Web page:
Well, Joe, the terra-cotta patio and I as well as the surf group eventually parted ways and soon after I found myself back home in the blizzard conditions of Telluride. It was the month of November, the air was cold and homes around the country were smashing pumpkins and killing turkeys in the name of gratefulness. This had little to no effect on me as I was preoccupied by the upcoming Telluride 100 Race. I needed to stay in shape and skate ski this winter; maybe some running and jiu jitsu as well. What else….
Oh yeah, I also needed a bike to ride. The bike I owned was a P.O.C. $400 eBay purchase that let me get around on some of the local trails and have some fun, but I mostly used it to practice my crashes. Whether lack of skill or faulty machine, I’m not the one to say, but all I knew was that the bike topic could no longer be ignored. A high caliber, epic race like the Telluride 100, deserved better and it would have been pure blasphemy for me to ride my lame mule to the starting line; a disrespectful move offensive to the race and the sport of cycling in general.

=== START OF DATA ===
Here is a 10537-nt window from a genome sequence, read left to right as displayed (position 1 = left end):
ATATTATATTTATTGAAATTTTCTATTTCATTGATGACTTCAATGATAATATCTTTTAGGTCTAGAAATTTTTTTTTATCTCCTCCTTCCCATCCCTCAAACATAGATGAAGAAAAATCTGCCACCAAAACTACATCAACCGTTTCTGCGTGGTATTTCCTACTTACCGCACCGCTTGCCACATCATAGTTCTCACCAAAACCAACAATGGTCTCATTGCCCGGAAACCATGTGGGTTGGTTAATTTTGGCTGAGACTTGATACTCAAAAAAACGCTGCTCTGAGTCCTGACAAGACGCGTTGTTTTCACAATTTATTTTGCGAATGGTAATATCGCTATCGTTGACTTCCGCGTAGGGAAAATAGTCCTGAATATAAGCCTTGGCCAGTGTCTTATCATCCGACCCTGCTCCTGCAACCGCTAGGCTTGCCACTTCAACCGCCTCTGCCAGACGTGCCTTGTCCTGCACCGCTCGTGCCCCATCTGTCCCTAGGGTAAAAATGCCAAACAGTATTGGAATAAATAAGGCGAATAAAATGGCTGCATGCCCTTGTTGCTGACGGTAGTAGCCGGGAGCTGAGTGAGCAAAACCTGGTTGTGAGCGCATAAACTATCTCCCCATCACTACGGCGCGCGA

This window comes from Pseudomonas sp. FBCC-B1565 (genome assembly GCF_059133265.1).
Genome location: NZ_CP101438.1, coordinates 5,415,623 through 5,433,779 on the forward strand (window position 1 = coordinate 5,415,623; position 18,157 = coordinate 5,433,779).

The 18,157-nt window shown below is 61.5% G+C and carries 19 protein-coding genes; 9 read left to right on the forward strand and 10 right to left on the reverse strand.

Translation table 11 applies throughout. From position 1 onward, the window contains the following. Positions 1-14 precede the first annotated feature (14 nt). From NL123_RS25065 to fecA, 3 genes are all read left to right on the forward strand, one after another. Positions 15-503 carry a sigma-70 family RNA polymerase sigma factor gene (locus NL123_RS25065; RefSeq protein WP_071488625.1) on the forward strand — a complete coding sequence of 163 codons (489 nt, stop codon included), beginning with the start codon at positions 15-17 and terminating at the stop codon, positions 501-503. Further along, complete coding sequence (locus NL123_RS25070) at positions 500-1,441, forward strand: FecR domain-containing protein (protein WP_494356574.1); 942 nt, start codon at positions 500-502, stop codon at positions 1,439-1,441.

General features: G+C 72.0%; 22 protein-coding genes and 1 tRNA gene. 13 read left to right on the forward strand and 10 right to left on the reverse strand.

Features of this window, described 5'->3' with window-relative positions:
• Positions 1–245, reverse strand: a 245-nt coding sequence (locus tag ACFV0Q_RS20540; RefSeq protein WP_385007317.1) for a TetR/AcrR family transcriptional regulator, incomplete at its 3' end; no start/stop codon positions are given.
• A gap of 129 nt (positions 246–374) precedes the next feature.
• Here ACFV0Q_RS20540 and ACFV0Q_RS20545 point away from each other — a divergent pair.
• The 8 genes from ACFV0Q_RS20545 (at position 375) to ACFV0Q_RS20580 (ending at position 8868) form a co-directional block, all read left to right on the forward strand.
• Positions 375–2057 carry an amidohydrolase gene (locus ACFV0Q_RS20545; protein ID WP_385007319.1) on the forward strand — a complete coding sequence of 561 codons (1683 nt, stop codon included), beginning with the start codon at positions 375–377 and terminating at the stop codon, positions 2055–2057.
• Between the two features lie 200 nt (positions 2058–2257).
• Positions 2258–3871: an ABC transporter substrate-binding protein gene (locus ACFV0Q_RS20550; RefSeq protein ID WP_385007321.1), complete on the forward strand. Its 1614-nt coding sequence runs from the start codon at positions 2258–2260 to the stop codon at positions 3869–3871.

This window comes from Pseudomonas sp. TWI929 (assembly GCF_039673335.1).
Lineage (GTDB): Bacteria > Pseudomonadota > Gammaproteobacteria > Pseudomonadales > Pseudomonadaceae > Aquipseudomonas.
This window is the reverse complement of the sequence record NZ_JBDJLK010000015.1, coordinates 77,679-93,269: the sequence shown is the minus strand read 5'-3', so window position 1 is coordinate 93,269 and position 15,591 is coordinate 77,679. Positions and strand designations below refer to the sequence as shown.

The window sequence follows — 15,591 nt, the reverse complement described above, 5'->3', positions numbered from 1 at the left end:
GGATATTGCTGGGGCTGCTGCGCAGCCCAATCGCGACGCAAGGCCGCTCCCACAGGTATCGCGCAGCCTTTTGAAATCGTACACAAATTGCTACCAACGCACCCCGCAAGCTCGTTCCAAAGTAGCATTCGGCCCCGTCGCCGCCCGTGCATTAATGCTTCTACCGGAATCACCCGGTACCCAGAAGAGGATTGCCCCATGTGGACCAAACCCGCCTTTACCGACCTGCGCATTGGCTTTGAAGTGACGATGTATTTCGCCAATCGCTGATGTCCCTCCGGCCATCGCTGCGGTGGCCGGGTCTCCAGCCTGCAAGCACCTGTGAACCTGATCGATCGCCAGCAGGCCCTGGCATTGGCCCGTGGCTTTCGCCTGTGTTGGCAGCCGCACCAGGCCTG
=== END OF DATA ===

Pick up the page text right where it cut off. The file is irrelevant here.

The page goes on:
So, I weighed my options. First thought was to wash the old mule. But where is the excitement in that?
Finally picked up the phone and called master bike builder and friend Rob Rupe of Define Cycles. Rob is an old school rider, a true eccentric craftsman and quite opinionated on cycling topics. My kind of guy.
“Here’s how it will be…” said he, then continued to tell me about the latest technology in the bike industry. Most of it was Chinese to me, so I let him take the lead and I just sat back and peacefully dreamed dreams of glory.
A couple of weeks went by and with time, my excitement was eclipsed by other things, but in the deep recesses of my mind, I really looked forward to getting this bike.
A month or so passed and eventually the frame was finished and shipped to a shop in Durango. The parts needed to be ordered and the thing put together, I was told.